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Road trip: All roads lead Ben to Rome

Friends, Romans, Penguins -- an evening with the Emperors
June 28, 2024

This is an excerpt from the latest edition of the Ben's Biz Beat Newsletter, bringing Minor League Baseball business and culture news to your inbox each and every Thursday. Check out the full newsletter HERE. The following ballpark road trip recap is presented by Wyndham, proud sponsor of Minor League

This is an excerpt from the latest edition of the Ben's Biz Beat Newsletter, bringing Minor League Baseball business and culture news to your inbox each and every Thursday. Check out the full newsletter HERE.

The following ballpark road trip recap is presented by Wyndham, proud sponsor of Minor League Ballpark Guides. Plan your road trip today, and check out the Rome Emperors Ballpark Guide HERE.

Rome, Ga., got its name because, like its Italian counterpart, the city was built within seven hills and the rivers that run between them. Rome’s Minor League Baseball team capitalizes on these parallels, for they are the Emperors.

The Emperors identity was unveiled this past offseason, following two decades when the team was known as the Braves (who remain Rome’s Major League parent club). The South Atlantic League team, established in 2003 following a relocation from Macon, Ga., plays at AdventHealth Stadium.

My latest and greatest Minor League ballpark road trip kicked off at this very ballpark on June 18, with the Emperors hosting the Greenville Drive. I hadn’t been to Rome since 2014, when I served as a witness at a pregame mass wedding ceremony and later rode around the field in the team’s Redneck Rummage Sale trailer.

This particular Tuesday evening lacked both on-field nuptials and parking lot-based sales of used goods, but there were plenty of new people to meet and new things to experience. Foremost among them was Julius, the team’s emperor penguin mascot. His debut this season almost immediately inspired the team’s players to start doing a celebratory dance called “The Waddle.”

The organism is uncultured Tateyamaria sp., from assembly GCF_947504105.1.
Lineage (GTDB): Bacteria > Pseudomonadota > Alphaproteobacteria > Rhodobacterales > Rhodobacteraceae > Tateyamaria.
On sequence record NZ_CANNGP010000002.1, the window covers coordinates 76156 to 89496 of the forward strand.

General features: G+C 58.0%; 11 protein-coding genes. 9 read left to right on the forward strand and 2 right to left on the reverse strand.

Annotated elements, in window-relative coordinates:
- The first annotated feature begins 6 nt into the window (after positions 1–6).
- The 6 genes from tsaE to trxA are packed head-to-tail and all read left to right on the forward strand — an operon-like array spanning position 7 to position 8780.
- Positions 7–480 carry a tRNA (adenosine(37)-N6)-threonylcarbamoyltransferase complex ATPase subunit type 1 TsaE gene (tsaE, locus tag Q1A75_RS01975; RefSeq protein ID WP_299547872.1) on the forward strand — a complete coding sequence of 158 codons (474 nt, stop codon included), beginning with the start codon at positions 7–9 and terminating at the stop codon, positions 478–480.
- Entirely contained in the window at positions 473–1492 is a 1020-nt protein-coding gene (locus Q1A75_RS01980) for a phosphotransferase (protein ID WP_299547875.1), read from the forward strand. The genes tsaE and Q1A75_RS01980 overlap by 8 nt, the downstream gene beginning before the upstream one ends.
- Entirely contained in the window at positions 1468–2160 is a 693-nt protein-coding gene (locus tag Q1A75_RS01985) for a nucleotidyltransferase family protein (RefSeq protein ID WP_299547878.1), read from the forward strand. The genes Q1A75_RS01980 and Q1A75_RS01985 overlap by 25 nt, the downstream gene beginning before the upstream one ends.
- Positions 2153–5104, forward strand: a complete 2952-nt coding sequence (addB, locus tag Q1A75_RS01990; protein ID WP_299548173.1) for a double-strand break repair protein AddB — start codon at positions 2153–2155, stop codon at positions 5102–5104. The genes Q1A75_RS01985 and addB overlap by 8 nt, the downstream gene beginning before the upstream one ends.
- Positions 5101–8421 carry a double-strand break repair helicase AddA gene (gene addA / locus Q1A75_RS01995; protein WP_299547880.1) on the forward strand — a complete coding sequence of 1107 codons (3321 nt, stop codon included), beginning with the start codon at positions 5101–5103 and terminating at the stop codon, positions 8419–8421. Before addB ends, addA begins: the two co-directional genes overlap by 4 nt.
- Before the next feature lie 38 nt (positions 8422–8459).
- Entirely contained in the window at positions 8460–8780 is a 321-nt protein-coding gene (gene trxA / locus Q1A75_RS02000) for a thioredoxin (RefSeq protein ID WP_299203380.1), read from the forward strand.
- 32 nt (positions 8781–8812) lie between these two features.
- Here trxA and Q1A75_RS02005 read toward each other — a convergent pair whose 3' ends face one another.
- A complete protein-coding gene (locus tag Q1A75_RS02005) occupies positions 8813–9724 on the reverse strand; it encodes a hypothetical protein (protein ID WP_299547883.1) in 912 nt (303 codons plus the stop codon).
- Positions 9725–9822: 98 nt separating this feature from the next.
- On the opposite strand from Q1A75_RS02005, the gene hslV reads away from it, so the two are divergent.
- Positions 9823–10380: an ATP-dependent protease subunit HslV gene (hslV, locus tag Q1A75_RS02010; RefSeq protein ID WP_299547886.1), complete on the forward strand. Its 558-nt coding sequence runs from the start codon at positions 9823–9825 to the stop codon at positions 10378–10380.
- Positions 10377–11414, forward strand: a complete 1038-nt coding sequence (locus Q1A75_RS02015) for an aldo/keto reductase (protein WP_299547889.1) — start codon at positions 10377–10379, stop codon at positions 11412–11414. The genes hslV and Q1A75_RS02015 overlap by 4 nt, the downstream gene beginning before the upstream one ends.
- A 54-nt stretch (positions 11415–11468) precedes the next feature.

Julius benevolently rules over a ballpark that opened in 2003, in conjunction with the team’s arrival from Rome. It’s a pleasant and spacious, albeit unspectacular, facility. Most fans will enter AdventHealth Stadium via the home plate entrance, the focal point of a stately brick-columned exterior.

The entrance leads to a concourse that runs behind the seating bowl, which extends from third base into shallow right field. The seating bowl is divided into two sections; club and dugout level seats are located closest to the playing field, while box level seats provide a more elevated view of the action. The Coosa River runs just beyond the ballpark, and the Appalachian Mountains can be seen in the distance past the third-base side.

Prior to the game beginning, I received a text from Emperors marketing and media relations coordinator Justin Franklin: “First pitch is open. Want it?” My initial reaction was to decline, as in 2021 I decided to “retire” from throwing out ceremonial first pitches. However, I was joined at this game by MLB content creator Kathryn Skeean and therefore said yes because, well, content needed to be created.

It goes without saying that I threw a perfect strike, although I’d have to charge Julius (my catcher) with a passed ball. Kathryn got some video; here’s a photo.

Another pregame highlight was speaking with Emperors PA announcer Larry Gardner, who is in his first season with the team. Atlanta Braves fans may know Larry on Twitter (now X), where his handle is @lg4RealTho. In 2021 he auditioned to be Atlanta’s PA announcer and actually won a fan vote, but the team went in a different direction. The Emperors, impressed by Gardner’s big league audition, offered him their announcing job -- his first for a professional team. His warm, booming voice is now a big part of the ballpark experience; here’s hoping he gets a Major League job one day.